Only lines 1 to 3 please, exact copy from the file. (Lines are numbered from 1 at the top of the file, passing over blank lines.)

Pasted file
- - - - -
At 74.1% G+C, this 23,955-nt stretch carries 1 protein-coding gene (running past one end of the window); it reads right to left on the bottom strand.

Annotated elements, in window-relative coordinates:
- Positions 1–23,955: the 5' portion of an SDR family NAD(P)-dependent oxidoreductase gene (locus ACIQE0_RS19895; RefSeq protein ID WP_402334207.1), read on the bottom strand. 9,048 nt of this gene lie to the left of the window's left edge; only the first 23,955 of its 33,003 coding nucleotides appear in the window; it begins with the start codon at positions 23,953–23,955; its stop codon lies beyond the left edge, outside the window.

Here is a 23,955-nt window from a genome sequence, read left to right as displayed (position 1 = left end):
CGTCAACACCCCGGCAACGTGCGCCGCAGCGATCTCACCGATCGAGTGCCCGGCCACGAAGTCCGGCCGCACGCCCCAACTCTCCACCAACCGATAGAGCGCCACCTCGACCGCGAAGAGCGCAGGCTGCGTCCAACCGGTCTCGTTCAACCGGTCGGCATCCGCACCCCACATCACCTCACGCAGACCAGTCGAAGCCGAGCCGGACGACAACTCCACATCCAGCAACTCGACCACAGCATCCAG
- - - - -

At 74.1% G+C, this 23,955-nt stretch carries 1 protein-coding gene (running past one end of the window); it reads right to left on the bottom strand.

Annotated elements, in window-relative coordinates:
- Positions 1–23,955: the 5' portion of an SDR family NAD(P)-dependent oxidoreductase gene (locus ACIQE0_RS19895; RefSeq protein ID WP_402334207.1), read on the bottom strand. 9,048 nt of this gene lie to the left of the window's left edge; only the first 23,955 of its 33,003 coding nucleotides appear in the window; it begins with the start codon at positions 23,953–23,955; its stop codon lies beyond the left edge, outside the window.